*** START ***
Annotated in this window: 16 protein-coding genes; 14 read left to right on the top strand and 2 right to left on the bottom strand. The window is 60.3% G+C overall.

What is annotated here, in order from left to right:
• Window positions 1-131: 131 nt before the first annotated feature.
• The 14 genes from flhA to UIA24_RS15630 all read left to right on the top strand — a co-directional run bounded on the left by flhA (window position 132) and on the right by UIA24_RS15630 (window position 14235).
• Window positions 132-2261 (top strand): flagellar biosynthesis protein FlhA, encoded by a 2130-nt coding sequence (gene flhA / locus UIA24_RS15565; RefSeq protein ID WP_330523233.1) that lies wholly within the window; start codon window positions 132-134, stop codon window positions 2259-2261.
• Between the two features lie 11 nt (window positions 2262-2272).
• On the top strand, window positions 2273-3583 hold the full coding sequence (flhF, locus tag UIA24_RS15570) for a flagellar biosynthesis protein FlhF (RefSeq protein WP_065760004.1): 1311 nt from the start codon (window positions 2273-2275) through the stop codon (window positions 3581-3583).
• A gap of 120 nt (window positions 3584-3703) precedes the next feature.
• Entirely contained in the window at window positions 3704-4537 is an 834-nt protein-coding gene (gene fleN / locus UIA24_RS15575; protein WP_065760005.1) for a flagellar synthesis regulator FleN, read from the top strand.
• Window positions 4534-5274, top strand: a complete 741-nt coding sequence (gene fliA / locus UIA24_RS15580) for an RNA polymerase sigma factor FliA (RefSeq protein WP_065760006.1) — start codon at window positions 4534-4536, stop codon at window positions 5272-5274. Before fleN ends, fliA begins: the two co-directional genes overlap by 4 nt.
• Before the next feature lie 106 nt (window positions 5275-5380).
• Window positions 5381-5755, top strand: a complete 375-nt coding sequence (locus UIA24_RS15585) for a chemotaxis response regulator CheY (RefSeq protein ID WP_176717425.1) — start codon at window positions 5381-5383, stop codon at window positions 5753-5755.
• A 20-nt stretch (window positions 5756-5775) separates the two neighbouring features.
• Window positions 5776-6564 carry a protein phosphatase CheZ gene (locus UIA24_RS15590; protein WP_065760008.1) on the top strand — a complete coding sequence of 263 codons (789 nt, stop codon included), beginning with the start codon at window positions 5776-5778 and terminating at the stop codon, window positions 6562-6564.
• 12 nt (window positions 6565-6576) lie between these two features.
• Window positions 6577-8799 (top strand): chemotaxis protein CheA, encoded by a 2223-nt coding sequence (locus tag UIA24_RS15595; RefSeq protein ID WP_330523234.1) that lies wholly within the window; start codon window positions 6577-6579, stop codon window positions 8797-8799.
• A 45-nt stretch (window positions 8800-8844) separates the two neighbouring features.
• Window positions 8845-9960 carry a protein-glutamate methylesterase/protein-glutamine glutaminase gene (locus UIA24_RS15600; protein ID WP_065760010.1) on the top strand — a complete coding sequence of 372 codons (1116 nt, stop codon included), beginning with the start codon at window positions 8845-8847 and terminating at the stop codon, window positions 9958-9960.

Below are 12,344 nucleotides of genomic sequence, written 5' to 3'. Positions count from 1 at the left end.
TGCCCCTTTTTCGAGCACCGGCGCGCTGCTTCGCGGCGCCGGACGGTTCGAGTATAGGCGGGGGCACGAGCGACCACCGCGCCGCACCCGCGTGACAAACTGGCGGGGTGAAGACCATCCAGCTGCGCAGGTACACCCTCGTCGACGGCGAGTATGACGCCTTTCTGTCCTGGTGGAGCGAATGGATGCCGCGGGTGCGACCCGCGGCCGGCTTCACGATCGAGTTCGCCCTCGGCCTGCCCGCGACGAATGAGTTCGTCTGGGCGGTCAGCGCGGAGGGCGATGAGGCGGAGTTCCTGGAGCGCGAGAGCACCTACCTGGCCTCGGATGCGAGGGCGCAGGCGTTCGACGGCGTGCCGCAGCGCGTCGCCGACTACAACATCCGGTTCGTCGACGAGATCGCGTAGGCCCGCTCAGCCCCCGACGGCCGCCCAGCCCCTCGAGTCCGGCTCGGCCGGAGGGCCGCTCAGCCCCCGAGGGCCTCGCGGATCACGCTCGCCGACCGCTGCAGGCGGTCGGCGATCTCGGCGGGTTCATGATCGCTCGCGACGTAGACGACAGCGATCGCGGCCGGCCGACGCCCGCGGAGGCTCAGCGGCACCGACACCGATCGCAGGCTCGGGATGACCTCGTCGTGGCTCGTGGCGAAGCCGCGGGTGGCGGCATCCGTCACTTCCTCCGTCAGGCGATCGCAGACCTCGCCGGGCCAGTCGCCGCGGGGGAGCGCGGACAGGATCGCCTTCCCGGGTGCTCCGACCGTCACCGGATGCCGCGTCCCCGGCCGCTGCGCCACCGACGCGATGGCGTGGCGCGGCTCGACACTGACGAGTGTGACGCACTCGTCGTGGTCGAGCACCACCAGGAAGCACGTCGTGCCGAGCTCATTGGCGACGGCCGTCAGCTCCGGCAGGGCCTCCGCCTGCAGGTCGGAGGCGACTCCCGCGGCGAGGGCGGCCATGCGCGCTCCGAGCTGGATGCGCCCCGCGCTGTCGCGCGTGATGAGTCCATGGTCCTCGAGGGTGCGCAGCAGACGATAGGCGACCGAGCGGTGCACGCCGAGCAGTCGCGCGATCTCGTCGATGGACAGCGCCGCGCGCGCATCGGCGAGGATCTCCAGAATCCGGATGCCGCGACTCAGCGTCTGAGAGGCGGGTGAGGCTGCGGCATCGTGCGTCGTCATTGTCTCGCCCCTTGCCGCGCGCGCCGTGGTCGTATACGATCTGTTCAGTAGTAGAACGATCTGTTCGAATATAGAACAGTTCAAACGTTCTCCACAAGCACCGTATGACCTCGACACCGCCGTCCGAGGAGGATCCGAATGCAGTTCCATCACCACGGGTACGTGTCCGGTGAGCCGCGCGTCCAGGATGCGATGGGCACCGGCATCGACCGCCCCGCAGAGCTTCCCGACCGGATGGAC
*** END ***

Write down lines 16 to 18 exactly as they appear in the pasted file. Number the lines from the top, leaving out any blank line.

• Window positions 6577-8799 (top strand): chemotaxis protein CheA, encoded by a 2223-nt coding sequence (locus tag UIA24_RS15595; RefSeq protein ID WP_330523234.1) that lies wholly within the window; start codon window positions 6577-6579, stop codon window positions 8797-8799.
• A 45-nt stretch (window positions 8800-8844) separates the two neighbouring features.
• Window positions 8845-9960 carry a protein-glutamate methylesterase/protein-glutamine glutaminase gene (locus UIA24_RS15600; protein ID WP_065760010.1) on the top strand — a complete coding sequence of 372 codons (1116 nt, stop codon included), beginning with the start codon at window positions 8845-8847 and terminating at the stop codon, window positions 9958-9960.